In a world that invites experiments and mergers, a few developers in the 3000 community have asked if Linux could deliver MPE/iX services on more advanced hardware. This concept is, in theory, a place to run the 3000's environment without any reliance on HP's branded hardware.
It's been done in the past, by Ordina-Denkart. Called MPUX, the solution delivers MPE services while an HP-UX server controls the hardware. MPUX gives HP 3000 applications a place to live other than an HP 3000. It does not pull Linux into the equation, however — so that vendor lock-in of HP's Unix remains in the picture.
But over at K-12 developer QSS, which HP's Jeff Vance and Mark Bixby of 3000 fame have gone to work, there's a great push toward putting Linux on the front line of choices for operating environments.
What services could MPE bring to the Linux experience? Former 3000 NewsWire columnist and current Linux app purveyor Shawn Gordon says
Linux could really benefit from MPE's batch and spool environment. There's virtually nothing other than cron and regular disk files. It's a real pain in the butt and I'm really surprised no one has done something yet.
QSS has done just that with its Linux work, reports founder Duane Percox.
The work at QSS, which continues to serve an education community including some members using HP 3000s, makes a good start at bringing MPE/3000 elegance to the rough-edged Linux environments. Percox says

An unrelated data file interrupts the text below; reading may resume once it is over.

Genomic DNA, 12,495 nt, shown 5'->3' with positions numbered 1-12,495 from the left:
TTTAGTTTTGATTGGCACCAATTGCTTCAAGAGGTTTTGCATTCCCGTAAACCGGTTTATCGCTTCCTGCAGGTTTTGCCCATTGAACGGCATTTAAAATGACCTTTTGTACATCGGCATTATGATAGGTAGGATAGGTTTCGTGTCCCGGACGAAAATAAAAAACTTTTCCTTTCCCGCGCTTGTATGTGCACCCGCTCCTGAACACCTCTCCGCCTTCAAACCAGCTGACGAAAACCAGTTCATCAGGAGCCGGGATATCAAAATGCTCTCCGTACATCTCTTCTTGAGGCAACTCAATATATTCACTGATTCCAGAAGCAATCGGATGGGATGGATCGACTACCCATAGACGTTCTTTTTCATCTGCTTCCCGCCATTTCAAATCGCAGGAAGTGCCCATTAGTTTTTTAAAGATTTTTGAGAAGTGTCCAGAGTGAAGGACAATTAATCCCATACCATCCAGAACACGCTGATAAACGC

At QSS we have an expectation that we can monitor and track all jobs that our customers run when using our QSS/OASIS software. This has been particularly easy with MPE since those features are built-in.
We have ported our systems to HP-UX and Linux (Red Hat and SuSE) and needed the same functionality on those platforms.
This is what I can report:
1. We contracted with an organization to create the basics of a job scheduling system that would run on HP-UX/Linux that would support basic job scheduling as we use it on MPE:
-- job queues, stdlists, scheduling, job management, programmatic interface for launching jobs
-- ability to have input parms in the script (think JCL) as we did on MPE
2. Took that system and have been refining it (and fixing issues that arise) and using it with our first deployed hp-ux/linux systems.
3. Continue to evaluate the opportunities for productizing this resultant job management system, but currently cannot afford the distraction.
4. We have always had our own print environment so we are not disadvantated by the lack of a built-in spooler for our applications. However, we do use CUPS on our Linux systems and find it to work quite nicely.
Job management was always one of the 3000's enterprise advantages, even as third parties extended the capabilities in offerings like Unispool and Maestro. Putting these services into a Linux setting makes that open source, no-vendor-lock-in solution an even smoother migration destination.
And if you're not migrating from your 3000, take a few moments to appreciate the built-in job management capabilities of MPE/iX.